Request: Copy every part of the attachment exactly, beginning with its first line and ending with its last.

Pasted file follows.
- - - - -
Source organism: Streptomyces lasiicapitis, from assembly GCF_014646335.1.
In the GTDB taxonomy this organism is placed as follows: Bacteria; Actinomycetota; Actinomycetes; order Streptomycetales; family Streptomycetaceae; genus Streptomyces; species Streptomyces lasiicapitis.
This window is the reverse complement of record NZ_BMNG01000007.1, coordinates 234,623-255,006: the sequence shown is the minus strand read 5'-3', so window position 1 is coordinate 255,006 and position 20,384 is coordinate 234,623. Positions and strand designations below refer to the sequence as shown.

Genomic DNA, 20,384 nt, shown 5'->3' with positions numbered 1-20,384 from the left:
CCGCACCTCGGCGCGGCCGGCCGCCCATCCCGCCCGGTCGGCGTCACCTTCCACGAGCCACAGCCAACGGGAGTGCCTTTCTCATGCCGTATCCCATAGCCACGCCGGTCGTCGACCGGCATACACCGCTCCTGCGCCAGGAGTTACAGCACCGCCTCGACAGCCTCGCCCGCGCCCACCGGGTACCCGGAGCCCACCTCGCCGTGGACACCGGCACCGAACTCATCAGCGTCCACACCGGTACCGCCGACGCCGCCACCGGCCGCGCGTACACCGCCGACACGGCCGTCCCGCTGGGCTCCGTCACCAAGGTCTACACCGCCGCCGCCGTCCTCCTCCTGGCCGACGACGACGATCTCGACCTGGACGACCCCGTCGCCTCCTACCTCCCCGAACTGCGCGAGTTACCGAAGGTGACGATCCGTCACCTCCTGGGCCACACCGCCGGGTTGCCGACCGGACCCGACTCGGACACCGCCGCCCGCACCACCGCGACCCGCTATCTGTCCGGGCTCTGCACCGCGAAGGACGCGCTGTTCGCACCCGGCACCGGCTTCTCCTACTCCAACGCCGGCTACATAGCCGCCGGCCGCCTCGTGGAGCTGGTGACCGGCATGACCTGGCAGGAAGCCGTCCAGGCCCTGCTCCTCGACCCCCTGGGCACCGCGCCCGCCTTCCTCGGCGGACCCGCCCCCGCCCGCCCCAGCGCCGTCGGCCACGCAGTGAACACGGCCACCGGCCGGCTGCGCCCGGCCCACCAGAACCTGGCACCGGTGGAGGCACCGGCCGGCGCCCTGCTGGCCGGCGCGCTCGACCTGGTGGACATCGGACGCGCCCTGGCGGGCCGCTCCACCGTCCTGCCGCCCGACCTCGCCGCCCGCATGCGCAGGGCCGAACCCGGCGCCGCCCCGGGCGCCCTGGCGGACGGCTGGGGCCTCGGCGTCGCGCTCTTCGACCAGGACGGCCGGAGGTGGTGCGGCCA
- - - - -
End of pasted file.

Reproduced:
Source organism: Streptomyces lasiicapitis, from assembly GCF_014646335.1.
In the GTDB taxonomy this organism is placed as follows: Bacteria; Actinomycetota; Actinomycetes; order Streptomycetales; family Streptomycetaceae; genus Streptomyces; species Streptomyces lasiicapitis.
This window is the reverse complement of record NZ_BMNG01000007.1, coordinates 234,623-255,006: the sequence shown is the minus strand read 5'-3', so window position 1 is coordinate 255,006 and position 20,384 is coordinate 234,623. Positions and strand designations below refer to the sequence as shown.

Genomic DNA, 20,384 nt, shown 5'->3' with positions numbered 1-20,384 from the left:
CCGCACCTCGGCGCGGCCGGCCGCCCATCCCGCCCGGTCGGCGTCACCTTCCACGAGCCACAGCCAACGGGAGTGCCTTTCTCATGCCGTATCCCATAGCCACGCCGGTCGTCGACCGGCATACACCGCTCCTGCGCCAGGAGTTACAGCACCGCCTCGACAGCCTCGCCCGCGCCCACCGGGTACCCGGAGCCCACCTCGCCGTGGACACCGGCACCGAACTCATCAGCGTCCACACCGGTACCGCCGACGCCGCCACCGGCCGCGCGTACACCGCCGACACGGCCGTCCCGCTGGGCTCCGTCACCAAGGTCTACACCGCCGCCGCCGTCCTCCTCCTGGCCGACGACGACGATCTCGACCTGGACGACCCCGTCGCCTCCTACCTCCCCGAACTGCGCGAGTTACCGAAGGTGACGATCCGTCACCTCCTGGGCCACACCGCCGGGTTGCCGACCGGACCCGACTCGGACACCGCCGCCCGCACCACCGCGACCCGCTATCTGTCCGGGCTCTGCACCGCGAAGGACGCGCTGTTCGCACCCGGCACCGGCTTCTCCTACTCCAACGCCGGCTACATAGCCGCCGGCCGCCTCGTGGAGCTGGTGACCGGCATGACCTGGCAGGAAGCCGTCCAGGCCCTGCTCCTCGACCCCCTGGGCACCGCGCCCGCCTTCCTCGGCGGACCCGCCCCCGCCCGCCCCAGCGCCGTCGGCCACGCAGTGAACACGGCCACCGGCCGGCTGCGCCCGGCCCACCAGAACCTGGCACCGGTGGAGGCACCGGCCGGCGCCCTGCTGGCCGGCGCGCTCGACCTGGTGGACATCGGACGCGCCCTGGCGGGCCGCTCCACCGTCCTGCCGCCCGACCTCGCCGCCCGCATGCGCAGGGCCGAACCCGGCGCCGCCCCGGGCGCCCTGGCGGACGGCTGGGGCCTCGGCGTCGCGCTCTTCGACCAGGACGGCCGGAGGTGGTGCGGCCA